A new world: Will 2021 be a generation’s best year?


Has there ever been a new year as eagerly awaited as 2021? A fresh start, a new century, a new decade theoretically, an end to the annus horribilis, and a true hope to look forward to.

Forecasts are often unwise, they claim, especially when it comes to the future; optimistic predictions are even more so.

But could 2021 have been a generation’s best year? It’s a temptation, of course.

The moment the first crisis of the new year erupts, whether in Hong Kong, Ethiopia, a clogged British port, or an unfortunate lowland that happens to be struck by the first deluge of 2021, will be much better to expect more confrontation, aggression, and suffering, and explain it. But let’s quickly remember the caveats: there will be moments when it doesn’t feel like the greatest year of the century so far.

It’s the essence of the news to dwell on the downside, so ensuring that all the headlines would be cheerful will be unwise. Employment, mental wellbeing, loneliness, sorrow, poverty, inequality: the pandemic leaves quite a trail in its path as a force multiplier. Even if the planet is on a long path to recovery, it will be difficult for certain societies destroyed by Covid-19 to feel any of it at all. A few recent breakthroughs have lent the new year a special tinge of hope before we have even rung it in. 2021 will be the year of vaccination, the year in which Joe Biden seeks to restore U.S. leadership to integrity and civility.

It may be the year that the EU and the United Kingdom leave behind the mutual devastation brought on by Brexit. By treating the symptoms alone, none can be definitively treated. 2021 would just be the beginning, but at least in the case of Covid, the beginning might be sufficient to restore social life in a pretty dizzying way.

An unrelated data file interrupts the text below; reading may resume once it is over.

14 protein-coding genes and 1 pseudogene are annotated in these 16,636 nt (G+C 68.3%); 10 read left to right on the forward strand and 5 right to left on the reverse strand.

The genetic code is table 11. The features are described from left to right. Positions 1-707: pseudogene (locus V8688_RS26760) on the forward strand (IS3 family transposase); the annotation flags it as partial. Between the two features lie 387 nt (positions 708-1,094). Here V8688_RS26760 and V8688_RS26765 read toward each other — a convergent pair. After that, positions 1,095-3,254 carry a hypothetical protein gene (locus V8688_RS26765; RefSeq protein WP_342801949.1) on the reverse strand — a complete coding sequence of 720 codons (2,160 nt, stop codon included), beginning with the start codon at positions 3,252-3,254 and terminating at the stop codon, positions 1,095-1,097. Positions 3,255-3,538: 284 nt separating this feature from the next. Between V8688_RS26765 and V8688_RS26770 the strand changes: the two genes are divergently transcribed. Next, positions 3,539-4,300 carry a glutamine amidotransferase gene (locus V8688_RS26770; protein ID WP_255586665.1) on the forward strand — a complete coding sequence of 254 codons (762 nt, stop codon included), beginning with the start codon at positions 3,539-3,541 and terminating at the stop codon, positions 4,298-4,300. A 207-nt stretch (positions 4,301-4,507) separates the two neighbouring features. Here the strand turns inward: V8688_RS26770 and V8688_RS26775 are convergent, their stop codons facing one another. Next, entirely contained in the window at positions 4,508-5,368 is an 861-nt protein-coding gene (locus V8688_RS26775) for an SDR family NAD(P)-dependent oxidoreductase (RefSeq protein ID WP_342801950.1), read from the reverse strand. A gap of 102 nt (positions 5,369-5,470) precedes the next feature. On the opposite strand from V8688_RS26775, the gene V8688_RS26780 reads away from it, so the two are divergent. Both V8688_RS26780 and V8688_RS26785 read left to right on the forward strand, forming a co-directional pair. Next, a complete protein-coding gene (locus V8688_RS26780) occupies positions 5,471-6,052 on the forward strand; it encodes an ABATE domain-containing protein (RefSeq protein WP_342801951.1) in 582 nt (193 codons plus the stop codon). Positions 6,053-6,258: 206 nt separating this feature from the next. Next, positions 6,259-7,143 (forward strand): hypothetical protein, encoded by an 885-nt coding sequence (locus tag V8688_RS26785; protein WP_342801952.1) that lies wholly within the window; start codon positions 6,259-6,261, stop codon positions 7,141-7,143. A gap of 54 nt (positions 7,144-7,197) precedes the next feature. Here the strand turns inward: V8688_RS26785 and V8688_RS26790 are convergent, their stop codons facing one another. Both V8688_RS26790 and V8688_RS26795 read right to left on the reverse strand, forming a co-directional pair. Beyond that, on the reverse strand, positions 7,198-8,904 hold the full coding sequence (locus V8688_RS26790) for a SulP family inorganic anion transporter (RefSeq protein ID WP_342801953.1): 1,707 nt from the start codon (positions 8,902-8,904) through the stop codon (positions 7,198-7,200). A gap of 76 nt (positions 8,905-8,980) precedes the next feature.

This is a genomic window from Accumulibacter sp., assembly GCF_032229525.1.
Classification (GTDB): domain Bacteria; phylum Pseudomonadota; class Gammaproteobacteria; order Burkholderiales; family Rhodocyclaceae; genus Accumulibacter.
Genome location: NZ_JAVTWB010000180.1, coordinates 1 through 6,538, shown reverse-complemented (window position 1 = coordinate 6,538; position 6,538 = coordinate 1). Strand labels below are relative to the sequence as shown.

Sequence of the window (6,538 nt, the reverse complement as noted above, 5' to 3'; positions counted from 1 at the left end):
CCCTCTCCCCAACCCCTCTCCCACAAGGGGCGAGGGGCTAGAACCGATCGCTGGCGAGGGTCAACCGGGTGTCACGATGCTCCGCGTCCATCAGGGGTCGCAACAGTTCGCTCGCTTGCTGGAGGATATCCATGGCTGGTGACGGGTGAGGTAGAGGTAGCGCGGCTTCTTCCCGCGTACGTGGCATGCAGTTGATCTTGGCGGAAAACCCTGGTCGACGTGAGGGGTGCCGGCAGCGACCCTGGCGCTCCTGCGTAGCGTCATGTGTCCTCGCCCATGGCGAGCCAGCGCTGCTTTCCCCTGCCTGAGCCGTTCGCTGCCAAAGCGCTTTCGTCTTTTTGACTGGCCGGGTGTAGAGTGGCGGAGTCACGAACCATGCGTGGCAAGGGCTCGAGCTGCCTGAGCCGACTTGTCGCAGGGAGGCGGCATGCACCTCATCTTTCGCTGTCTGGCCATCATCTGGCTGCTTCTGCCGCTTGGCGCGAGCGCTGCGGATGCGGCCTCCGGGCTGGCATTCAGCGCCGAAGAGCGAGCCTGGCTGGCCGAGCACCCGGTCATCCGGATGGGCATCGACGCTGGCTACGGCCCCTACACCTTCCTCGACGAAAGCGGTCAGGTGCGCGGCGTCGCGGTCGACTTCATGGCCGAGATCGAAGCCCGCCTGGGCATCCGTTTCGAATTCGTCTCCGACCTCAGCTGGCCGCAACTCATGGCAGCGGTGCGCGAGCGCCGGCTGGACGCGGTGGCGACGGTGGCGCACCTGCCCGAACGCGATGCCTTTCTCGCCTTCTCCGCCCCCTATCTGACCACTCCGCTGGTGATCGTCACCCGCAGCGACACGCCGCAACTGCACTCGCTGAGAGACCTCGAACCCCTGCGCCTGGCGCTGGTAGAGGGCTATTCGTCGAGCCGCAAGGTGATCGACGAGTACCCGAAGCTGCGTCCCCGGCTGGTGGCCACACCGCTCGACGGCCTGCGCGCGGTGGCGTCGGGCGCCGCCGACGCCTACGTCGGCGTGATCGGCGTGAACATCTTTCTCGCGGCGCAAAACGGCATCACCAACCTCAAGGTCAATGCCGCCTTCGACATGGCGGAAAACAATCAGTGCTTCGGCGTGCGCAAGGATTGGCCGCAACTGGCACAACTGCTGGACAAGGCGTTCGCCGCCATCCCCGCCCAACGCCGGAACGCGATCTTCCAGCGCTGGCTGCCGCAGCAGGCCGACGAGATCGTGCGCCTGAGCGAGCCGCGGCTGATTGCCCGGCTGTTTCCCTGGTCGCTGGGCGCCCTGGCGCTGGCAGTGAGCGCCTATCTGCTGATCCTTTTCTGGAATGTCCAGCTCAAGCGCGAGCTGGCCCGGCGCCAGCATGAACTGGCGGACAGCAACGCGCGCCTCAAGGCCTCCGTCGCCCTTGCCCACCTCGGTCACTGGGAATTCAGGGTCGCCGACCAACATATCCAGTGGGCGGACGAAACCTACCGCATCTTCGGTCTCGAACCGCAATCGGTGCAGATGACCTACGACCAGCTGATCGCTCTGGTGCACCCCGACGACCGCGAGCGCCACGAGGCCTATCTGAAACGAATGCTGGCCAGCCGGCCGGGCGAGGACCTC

The official promises of a late spring relaxation and a summer of love beyond that sound realistic, assuming that vaccination progresses quickly and judiciously. We might only be just three or four months away from a whole new country. Crowds could start going to sporting events again, and in a long summer of exciting tournaments, there will be no lack of options.

As cultural life resumes and theaters fill up, music festivals could also be worthwhile. European companies are cautiously positive about the 2021 recovery prospects. According to the Organisation for International Cooperation and Development, the global economy is going to rise again and some economists are even expecting another “roaring 20s.”

Simple stuff can feel oddly sublime, like a spontaneous pint in the pub garden or dinner with an extended family or a group of friends. It will feel like taking off a pair of shoes that are too tiny in the second half of 2021…. From this crisis, we learned so many important lessons, knowledge that will make life easier after the pandemic than life before it.

Life is made a little happier by simple things like neighbors, pets, volunteering, and public parks. For millions around the world, the endless commute – over 500 hours a year that you never get back – may be a thing of the past, paving the way for the greatest work-life balance we have ever seen.

Science is superior, the pandemic has restored the primacy of truth over rumors over conspiracy theories, and academic rigor. Remote”Remote”

Now that we know how to prevent them, colds and flu viruses can become less frequent. 2021 is sure to be another of the warmest years on record, and we will again be reminded of the challenge ahead by ominous weather events (Atlantic hurricanes, forest fires, floods, drought).

But try to see the vast number of companies, corporations and nations dedicated to a zero carbon strategy as well. The U.S. will rejoin the Paris Accord. The dropping cost of solar energy and the fact that the vast majority of new electricity generation capacity worldwide will come from renewable sources should be celebrated. Electric car sales are climbing steadily.

And we will draw confidence from the fact that they will also resolve the climate emergency if people can overcome Covid-19.


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